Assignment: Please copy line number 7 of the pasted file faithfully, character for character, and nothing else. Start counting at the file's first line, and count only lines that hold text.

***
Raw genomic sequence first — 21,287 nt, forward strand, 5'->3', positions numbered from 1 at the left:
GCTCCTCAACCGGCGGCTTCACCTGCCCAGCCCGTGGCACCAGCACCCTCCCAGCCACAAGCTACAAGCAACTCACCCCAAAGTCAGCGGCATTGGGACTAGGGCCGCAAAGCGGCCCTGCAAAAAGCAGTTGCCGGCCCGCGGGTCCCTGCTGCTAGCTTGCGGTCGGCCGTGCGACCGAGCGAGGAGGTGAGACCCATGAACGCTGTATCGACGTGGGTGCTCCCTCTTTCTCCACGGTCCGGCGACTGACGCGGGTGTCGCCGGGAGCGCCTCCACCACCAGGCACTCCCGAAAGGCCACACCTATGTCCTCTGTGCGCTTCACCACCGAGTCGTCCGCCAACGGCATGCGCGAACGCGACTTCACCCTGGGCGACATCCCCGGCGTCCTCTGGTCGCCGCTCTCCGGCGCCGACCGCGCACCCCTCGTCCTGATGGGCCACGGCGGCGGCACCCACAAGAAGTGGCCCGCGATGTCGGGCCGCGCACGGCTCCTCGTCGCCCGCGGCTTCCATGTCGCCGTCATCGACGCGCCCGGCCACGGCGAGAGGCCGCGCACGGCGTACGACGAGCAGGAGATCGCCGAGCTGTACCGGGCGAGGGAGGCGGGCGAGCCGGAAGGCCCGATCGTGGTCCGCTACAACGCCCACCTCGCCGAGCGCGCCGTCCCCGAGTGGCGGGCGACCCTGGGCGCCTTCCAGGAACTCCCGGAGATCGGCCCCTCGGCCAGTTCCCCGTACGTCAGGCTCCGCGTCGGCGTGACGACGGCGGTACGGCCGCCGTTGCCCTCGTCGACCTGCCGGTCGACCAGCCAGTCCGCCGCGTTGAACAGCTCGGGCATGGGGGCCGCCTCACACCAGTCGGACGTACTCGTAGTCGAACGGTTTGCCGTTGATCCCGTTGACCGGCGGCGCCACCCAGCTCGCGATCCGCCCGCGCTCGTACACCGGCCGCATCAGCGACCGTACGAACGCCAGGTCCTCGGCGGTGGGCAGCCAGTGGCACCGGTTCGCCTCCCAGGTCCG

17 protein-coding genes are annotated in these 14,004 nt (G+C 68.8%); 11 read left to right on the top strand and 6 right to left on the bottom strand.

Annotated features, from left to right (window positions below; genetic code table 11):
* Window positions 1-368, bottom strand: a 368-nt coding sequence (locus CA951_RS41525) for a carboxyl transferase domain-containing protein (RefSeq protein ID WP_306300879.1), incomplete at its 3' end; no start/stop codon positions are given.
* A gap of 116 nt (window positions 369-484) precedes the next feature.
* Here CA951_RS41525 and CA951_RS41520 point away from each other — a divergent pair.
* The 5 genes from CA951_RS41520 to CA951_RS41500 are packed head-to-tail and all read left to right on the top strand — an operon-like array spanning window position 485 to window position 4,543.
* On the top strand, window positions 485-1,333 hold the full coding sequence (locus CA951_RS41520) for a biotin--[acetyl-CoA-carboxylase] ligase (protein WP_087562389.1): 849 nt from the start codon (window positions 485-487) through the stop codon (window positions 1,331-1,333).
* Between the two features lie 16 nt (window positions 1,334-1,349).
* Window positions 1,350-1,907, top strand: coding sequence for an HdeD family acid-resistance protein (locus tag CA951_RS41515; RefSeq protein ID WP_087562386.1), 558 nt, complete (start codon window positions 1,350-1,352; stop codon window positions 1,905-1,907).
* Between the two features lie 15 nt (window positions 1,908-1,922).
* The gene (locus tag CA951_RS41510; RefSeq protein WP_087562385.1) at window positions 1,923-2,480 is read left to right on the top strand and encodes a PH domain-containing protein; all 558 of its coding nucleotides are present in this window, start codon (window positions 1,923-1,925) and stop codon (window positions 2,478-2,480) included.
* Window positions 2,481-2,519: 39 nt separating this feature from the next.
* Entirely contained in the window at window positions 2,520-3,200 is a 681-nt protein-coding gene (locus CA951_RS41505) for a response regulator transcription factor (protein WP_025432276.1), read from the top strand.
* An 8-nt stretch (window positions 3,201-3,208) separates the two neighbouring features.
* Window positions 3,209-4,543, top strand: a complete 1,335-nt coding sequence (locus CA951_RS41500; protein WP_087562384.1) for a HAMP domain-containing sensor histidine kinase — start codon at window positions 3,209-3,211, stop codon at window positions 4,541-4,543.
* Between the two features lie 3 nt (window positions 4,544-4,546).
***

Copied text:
* Here CA951_RS41525 and CA951_RS41520 point away from each other — a divergent pair.